Stem cell research: Court gives Obama a victory, but policy still on trial
The White House hails the ruling by a divided appeals court to permit federal funding for embryonic stem cell research. At issue still is whether Obama's policy violates a 1996 congressional ban.
Alexey Terskikh/Burnham Institute for Medical Research/California Institute for Regenerative Medicine/Reuters/File
A divided federal appeals court handed the Obama administration a significant victory on Friday when it reversed a judge’s ruling that sought to block government funding of human embryonic stem cell research.
The action by the appeals court lifts a cloud that has hovered over a segment of the medical research community since August when a federal judge in Washington ruled that President Obama’s expansion of stem cell research had violated a congressional ban on using taxpayer money for research in which a human embryo is destroyed.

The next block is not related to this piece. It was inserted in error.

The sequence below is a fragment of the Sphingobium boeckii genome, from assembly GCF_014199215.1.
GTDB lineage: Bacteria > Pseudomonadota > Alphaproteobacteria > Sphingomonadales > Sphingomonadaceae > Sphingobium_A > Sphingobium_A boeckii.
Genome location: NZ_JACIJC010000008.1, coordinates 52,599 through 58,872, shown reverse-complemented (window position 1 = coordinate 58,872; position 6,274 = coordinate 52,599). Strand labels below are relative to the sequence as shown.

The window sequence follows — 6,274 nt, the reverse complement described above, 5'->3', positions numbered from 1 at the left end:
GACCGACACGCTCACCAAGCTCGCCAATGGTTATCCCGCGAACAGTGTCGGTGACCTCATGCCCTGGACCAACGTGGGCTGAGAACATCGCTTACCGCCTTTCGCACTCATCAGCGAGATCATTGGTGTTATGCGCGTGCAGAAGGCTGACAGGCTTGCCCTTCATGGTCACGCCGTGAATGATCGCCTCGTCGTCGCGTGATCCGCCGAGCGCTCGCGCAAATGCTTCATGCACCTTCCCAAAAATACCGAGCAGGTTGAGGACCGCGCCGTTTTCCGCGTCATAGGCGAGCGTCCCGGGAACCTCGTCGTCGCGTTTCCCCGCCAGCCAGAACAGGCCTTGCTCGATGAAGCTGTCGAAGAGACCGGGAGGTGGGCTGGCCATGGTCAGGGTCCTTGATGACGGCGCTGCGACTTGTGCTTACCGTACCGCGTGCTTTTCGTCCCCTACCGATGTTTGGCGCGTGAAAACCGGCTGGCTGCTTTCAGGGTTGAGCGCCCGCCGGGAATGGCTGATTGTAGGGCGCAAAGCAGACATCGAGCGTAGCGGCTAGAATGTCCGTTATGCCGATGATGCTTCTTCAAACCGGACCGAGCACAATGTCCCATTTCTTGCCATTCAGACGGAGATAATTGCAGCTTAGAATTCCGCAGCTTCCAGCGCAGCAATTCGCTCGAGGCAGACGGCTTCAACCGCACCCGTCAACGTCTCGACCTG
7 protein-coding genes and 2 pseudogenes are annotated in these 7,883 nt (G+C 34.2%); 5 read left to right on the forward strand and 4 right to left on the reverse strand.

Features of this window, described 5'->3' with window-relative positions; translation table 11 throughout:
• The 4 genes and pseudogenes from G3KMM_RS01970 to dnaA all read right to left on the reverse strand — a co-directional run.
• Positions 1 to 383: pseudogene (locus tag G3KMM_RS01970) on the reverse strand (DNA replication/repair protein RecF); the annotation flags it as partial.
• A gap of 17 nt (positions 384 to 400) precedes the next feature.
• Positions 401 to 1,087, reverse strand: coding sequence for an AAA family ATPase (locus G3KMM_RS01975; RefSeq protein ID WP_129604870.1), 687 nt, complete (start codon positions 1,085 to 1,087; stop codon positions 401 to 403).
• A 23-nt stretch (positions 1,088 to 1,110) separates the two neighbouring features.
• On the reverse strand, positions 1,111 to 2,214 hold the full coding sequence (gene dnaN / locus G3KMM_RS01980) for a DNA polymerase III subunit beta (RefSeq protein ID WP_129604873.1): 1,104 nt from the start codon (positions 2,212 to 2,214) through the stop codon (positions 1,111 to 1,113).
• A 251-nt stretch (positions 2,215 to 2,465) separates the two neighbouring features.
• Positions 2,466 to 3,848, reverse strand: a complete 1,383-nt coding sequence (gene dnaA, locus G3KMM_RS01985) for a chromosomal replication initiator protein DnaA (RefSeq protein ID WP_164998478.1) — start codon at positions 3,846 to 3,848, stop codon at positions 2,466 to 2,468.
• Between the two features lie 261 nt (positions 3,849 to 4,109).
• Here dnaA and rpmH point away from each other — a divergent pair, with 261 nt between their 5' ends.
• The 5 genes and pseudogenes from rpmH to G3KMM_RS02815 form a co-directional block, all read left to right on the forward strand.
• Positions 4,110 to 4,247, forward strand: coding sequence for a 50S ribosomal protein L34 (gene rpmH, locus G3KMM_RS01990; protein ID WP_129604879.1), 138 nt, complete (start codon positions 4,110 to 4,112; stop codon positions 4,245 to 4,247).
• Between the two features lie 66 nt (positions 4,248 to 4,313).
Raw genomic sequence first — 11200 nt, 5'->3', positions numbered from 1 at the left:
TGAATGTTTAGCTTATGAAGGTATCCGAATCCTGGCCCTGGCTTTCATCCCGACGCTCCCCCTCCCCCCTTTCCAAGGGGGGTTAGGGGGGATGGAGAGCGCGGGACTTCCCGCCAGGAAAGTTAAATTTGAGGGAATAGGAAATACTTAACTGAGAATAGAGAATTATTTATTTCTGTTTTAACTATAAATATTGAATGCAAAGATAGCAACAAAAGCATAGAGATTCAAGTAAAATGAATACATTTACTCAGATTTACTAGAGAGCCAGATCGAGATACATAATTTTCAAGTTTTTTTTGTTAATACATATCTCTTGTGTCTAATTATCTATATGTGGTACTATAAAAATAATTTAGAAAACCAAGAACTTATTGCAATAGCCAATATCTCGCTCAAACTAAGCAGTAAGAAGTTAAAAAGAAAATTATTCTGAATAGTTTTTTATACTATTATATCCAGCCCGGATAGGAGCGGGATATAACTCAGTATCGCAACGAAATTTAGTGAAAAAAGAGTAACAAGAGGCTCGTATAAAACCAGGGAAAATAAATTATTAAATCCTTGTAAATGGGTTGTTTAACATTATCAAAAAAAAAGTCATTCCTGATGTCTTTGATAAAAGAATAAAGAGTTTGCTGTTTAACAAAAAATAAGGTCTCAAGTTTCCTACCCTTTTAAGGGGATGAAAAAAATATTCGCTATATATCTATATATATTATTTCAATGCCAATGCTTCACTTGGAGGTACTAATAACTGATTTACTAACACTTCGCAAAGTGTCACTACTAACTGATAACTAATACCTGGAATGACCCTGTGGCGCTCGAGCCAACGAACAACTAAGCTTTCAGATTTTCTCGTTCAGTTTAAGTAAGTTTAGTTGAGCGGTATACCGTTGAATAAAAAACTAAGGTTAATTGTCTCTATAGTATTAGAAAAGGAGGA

“Today’s ruling is a victory for our scientists and patients around the world who stand to benefit from the groundbreaking medical research they’re pursuing,” said White House spokesman Nick Papas.
Human embryonic stem cell research is a sensitive subject that has divided US public opinion. Supporters say it may yield major medical breakthroughs, while opponents view it as a version of abortion and a slippery slope to human cloning.
At issue before the appeals court was whether US District Judge Royce Lamberth was correct in August when he ordered the government to stop funding embryonic stem cell research projects. His ruling had been stayed pending appeal, allowing research projects to continue.
On Friday, the appeals court voted 2 to 1 to vacate his preliminary injunction.
'Victory for patients'
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